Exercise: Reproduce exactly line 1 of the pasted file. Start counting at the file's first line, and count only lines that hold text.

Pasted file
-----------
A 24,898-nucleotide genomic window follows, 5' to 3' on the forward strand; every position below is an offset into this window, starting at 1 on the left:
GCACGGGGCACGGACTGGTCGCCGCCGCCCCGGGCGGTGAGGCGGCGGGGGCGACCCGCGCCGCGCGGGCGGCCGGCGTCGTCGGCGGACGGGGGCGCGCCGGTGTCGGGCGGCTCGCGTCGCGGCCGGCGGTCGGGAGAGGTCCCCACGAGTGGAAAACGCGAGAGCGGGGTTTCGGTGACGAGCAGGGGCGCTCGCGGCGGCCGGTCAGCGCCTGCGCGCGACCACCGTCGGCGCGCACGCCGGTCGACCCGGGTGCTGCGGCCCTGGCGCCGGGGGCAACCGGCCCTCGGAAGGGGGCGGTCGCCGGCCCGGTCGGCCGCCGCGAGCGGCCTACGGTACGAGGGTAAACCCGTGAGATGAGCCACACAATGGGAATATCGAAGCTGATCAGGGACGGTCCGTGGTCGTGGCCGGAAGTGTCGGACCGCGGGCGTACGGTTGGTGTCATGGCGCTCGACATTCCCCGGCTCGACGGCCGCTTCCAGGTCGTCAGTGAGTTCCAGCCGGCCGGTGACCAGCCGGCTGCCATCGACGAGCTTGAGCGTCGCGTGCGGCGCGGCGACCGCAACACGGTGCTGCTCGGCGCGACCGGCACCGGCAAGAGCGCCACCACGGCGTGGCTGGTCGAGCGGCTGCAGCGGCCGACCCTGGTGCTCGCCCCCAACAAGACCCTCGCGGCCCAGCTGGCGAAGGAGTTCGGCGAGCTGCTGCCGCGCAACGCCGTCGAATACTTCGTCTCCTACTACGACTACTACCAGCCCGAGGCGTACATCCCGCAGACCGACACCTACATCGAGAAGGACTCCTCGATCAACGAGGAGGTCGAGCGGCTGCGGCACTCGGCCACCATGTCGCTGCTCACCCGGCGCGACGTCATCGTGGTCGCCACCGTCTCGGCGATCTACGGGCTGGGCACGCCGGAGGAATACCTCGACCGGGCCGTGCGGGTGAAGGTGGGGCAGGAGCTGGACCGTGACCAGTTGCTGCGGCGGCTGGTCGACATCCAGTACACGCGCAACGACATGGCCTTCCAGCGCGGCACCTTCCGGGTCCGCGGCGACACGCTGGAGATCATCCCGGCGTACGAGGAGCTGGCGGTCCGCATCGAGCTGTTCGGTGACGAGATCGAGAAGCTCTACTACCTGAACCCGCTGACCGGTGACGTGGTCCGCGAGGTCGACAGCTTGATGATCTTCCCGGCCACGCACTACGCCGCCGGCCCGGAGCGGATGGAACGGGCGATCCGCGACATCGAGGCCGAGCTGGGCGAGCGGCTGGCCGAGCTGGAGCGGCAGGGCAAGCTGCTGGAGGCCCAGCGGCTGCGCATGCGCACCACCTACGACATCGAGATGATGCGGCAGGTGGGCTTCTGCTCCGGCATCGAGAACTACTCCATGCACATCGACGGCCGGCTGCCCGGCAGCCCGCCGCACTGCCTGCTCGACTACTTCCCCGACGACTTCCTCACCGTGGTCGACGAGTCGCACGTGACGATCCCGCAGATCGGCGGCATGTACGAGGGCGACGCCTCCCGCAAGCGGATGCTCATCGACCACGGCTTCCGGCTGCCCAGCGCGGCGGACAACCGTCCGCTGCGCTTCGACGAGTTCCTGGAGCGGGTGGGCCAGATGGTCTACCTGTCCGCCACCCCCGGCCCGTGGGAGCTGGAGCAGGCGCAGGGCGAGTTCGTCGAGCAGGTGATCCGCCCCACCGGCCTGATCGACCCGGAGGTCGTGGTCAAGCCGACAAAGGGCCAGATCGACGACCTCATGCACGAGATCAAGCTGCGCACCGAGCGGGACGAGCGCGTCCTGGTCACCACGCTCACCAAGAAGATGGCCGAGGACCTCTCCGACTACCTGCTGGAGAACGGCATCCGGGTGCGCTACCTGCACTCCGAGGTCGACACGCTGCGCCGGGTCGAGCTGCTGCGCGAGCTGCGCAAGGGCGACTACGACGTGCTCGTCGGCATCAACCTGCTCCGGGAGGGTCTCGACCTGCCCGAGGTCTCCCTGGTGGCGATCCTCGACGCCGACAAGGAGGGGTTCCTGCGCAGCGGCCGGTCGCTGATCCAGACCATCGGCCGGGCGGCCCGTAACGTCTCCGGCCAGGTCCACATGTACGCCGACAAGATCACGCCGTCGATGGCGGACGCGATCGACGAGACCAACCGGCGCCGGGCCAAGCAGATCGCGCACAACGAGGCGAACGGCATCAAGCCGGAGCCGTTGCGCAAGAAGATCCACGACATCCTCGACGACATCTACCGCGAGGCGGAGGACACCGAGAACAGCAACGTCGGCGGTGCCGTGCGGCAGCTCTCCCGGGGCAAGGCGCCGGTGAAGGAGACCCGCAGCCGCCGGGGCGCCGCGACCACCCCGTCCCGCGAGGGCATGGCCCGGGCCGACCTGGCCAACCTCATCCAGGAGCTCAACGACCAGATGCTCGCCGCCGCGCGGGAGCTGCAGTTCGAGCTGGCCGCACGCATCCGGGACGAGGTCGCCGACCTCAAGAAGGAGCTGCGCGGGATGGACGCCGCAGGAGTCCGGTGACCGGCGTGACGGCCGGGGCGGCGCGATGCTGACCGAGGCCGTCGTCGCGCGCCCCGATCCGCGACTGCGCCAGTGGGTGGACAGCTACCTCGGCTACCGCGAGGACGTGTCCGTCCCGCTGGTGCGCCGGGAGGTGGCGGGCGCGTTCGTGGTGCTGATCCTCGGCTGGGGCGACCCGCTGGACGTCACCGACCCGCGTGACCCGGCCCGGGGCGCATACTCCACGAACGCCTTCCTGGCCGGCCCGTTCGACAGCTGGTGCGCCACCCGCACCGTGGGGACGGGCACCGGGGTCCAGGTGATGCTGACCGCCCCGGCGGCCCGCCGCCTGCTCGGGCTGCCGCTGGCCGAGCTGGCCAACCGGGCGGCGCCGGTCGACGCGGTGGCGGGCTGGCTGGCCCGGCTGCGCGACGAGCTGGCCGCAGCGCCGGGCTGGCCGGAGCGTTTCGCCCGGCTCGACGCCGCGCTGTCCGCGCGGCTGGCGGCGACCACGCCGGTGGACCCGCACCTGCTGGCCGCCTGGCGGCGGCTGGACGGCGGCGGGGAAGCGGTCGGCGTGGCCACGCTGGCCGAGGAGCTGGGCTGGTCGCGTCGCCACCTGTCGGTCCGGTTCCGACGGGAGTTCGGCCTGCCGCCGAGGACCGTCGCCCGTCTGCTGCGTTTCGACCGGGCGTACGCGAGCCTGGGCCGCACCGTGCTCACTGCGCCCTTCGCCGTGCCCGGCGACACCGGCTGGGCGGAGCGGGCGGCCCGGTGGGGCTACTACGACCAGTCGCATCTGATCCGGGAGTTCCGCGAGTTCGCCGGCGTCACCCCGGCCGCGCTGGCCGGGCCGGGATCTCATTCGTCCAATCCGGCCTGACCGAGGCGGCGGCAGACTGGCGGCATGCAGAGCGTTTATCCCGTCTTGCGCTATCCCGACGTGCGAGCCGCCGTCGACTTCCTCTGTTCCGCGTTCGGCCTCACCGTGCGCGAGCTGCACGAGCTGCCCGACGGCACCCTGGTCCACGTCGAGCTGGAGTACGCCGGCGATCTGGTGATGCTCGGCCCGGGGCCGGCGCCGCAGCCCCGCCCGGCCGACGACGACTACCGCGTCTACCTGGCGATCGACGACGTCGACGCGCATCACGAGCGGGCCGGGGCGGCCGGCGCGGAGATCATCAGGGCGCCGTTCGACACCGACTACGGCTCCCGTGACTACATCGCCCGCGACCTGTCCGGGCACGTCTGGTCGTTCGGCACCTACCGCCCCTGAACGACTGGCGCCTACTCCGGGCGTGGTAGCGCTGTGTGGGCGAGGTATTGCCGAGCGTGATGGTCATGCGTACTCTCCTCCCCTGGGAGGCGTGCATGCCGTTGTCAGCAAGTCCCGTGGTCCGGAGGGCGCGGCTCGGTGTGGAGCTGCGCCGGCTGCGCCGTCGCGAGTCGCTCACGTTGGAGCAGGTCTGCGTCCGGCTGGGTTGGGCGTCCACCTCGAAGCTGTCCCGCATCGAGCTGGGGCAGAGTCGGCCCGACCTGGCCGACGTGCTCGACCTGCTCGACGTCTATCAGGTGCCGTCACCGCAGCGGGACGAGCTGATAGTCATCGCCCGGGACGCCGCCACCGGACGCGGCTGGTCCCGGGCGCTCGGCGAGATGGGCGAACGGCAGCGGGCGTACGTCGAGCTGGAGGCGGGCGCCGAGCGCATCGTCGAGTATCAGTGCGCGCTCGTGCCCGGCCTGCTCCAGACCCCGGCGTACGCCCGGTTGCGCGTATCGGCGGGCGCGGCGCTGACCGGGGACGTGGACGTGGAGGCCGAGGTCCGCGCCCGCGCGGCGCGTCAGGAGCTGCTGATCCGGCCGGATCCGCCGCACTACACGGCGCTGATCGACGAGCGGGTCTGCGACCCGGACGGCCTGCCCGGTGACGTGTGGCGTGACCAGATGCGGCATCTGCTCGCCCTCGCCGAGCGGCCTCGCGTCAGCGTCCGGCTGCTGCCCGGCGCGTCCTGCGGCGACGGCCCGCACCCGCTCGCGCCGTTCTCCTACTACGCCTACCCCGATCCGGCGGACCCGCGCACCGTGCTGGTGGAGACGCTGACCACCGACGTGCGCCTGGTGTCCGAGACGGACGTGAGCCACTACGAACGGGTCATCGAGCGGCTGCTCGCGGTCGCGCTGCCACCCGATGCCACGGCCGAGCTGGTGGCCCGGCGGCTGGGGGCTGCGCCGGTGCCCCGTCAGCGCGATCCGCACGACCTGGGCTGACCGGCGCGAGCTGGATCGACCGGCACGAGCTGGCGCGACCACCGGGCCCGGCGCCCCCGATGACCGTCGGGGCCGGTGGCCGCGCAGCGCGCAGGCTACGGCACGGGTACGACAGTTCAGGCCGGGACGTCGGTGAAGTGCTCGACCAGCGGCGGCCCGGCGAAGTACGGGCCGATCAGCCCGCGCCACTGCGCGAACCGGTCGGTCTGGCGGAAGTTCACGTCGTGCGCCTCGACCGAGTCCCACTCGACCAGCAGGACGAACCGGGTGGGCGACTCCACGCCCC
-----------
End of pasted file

A 24,898-nucleotide genomic window follows, 5' to 3' on the forward strand; every position below is an offset into this window, starting at 1 on the left: